Study Finds Doctors Had No Reason For Prescribing One-Third Of Opioid Prescription

-by Alanna Ketler

The opioid crisis is at an all-time high in the United States. New research shows that some doctors are part of the problem as they are prescribing opioids for no reason.

Should we be investing more research into non-addictive methods of pain control? Should there be a background check before opioid painkillers are prescribed? Is our health care system actually promoting good health? Why are these drugs legal?

The misuse and addiction to opiates has become an epidemic in the United States. In fact, every single day over 115 people die from overdosing on opioids. Addiction to opioids, which includes heroin, prescription pain medication and synthetic opioids, such as fentanyl, is an extremely serious national crisis that affects public health and social and economic welfare.

Unfortunately, the majority of these addictions are due in large part to the prescription of opioid pain relievers whether the patient actually needed them or not and with no background check of any kind to make sure the patient didn’t have a history of drug abuse or addictive personality.

Recently, the team at Harvard Medical School and the Rand Corp, released some shocking information after checking medical records from 2006 to 2015. The records showed that a physician gave no explanation at all for writing an opioid prescription in 29 percent of the cases.

These findings help support the major criticism from the Centers for Disease Control and Prevention and the Food and Drug Administration, claiming that inappropriate prescribing practices have been in large part to blame for the opioid crises. In 2016 alone, 42,000 people in the United States have died from the use of opioids.

The CDC has been pushing to have doctors prescribe opioids only when absolutely necessary, prescribing the lowest dose they can and ending the prescription as soon as possible.

What Did The Research Discover?

Professor of healthcare policy at Harvard, Nicole Maestas, and her colleagues went through tens of thousands of medical records looking at over 31,000 physician surveys that included prescriptions for opioids. What they found was truly alarming. Two-thirds of the records included a pain diagnosis, back pain, arthritis, diabetes and other chronic conditions, five percent were given for pain related to cancer.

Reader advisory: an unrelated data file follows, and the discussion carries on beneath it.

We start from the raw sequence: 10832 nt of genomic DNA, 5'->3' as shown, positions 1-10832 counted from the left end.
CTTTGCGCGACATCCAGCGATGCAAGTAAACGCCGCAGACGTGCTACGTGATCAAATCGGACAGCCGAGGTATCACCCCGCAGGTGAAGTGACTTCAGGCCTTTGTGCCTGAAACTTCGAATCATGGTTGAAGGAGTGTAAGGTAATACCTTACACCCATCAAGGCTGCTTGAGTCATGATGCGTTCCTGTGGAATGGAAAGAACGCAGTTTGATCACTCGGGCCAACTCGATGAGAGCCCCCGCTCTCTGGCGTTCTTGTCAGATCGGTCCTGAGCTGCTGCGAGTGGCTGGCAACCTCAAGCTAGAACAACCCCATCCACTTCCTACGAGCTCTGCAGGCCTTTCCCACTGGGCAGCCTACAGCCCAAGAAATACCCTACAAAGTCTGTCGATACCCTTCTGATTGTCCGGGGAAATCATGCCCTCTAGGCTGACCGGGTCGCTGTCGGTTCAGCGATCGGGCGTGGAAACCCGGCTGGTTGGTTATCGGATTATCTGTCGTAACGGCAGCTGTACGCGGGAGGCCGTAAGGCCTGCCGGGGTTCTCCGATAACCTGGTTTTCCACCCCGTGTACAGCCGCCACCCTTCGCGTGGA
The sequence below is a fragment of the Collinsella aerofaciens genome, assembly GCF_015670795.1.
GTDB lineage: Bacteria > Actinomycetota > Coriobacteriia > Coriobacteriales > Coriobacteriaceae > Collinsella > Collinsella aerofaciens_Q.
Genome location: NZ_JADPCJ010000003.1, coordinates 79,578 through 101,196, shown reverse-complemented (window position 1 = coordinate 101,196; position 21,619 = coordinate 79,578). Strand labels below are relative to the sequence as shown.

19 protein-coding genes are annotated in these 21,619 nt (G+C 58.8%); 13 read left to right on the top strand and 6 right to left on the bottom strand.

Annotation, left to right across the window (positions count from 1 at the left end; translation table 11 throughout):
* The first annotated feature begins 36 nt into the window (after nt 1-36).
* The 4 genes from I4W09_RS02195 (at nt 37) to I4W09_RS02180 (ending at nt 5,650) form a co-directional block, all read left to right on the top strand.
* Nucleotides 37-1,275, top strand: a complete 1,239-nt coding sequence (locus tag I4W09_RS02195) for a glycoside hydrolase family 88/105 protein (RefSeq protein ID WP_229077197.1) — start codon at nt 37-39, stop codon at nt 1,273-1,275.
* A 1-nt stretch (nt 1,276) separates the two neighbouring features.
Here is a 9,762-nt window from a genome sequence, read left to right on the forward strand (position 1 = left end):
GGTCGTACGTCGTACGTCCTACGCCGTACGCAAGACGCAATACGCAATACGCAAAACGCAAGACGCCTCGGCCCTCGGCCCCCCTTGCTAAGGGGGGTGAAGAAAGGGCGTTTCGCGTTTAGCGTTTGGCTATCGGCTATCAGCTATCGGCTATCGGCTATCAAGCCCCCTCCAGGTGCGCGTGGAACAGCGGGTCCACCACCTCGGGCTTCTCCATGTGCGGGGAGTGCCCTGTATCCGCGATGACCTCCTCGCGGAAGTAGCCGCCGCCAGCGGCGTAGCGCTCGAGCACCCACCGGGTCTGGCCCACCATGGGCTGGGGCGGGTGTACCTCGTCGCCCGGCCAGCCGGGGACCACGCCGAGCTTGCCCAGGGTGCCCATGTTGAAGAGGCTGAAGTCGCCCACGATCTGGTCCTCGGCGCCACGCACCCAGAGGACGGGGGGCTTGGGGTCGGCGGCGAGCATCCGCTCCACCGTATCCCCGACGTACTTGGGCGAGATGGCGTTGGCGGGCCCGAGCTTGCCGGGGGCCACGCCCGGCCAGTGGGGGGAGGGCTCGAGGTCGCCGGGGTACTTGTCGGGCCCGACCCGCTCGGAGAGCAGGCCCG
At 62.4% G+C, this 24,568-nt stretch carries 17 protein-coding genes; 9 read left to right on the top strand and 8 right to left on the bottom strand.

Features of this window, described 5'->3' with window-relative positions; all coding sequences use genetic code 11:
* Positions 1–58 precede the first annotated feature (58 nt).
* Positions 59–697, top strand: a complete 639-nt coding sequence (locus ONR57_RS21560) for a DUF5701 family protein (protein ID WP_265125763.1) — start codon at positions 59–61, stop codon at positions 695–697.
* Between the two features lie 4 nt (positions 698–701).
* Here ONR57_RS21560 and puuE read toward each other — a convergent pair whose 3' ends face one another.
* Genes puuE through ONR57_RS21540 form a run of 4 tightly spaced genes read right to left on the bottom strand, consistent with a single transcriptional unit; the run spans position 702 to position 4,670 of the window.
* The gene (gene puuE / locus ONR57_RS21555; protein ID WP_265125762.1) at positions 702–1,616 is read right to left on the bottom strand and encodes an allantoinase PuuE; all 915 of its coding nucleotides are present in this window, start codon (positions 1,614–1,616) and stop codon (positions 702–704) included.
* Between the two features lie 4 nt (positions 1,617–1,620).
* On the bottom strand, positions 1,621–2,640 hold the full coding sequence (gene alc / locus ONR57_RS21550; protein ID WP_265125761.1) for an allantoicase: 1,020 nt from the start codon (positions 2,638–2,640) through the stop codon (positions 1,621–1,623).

“No pain diagnoses was recorded at the remaining 28.5 percent,” the team wrote in their report, which was published in the Annals of Internal Medicine.

“At visits with no pain diagnoses recorded, the most common diagnoses were hypertension, hyperlipidemia (high cholesterol), opioid dependence and ‘other follow-up examination,” they wrote.

Over the past 20 years the number of opioid prescriptions has risen drastically, the CDC feels that people would do better with other painkillers, and sometimes even just ice.

The researchers feel that at the very least doctors should have to write down a reason for prescribing someone an opioid

“Whatever the reasons, lack of robust documentation undermines our efforts to understand physician prescribing patterns and curtails our ability to stem overprescribing,” Dr. Tisamarie Sherry, a researcher from the study said in a statement.

Profit Before People?

This study truly goes to show that often, the ones who are prescribing our ‘medicine’ are thinking more about potential profit than the health and well-being of their patients. This is in no way trying to throw all doctors under the bus, but this does bring a very important issue to the surface in order to be addressed.

Clearly, there needs to be way more regulations as to who is being prescribed opioids and who isn’t. Many of those who are currently struggling with a heroin addiction in the United States have gotten that far from what started with an accident, or some kind of pain that led their doctors to prescribing them opioids in the first place. These drugs are powerfully addictive and are directly to blame for the hundreds of thousands of Americans who are currently addicted to this substance.

What makes heroin illegal and opioids legal in the eyes of the law? Is it because one is able to turn a profit for the establishment and one is not?

We interviewed Franco DeNicola about what is happening with the shift in consciousness. It turned out to be one of the deepest and most important information we pulled out within an interview.

We explored why things are moving a little more slowly with the shift at times, what is stopping certain solutions from coming forward and the important role we all play.

Watch the interview here.


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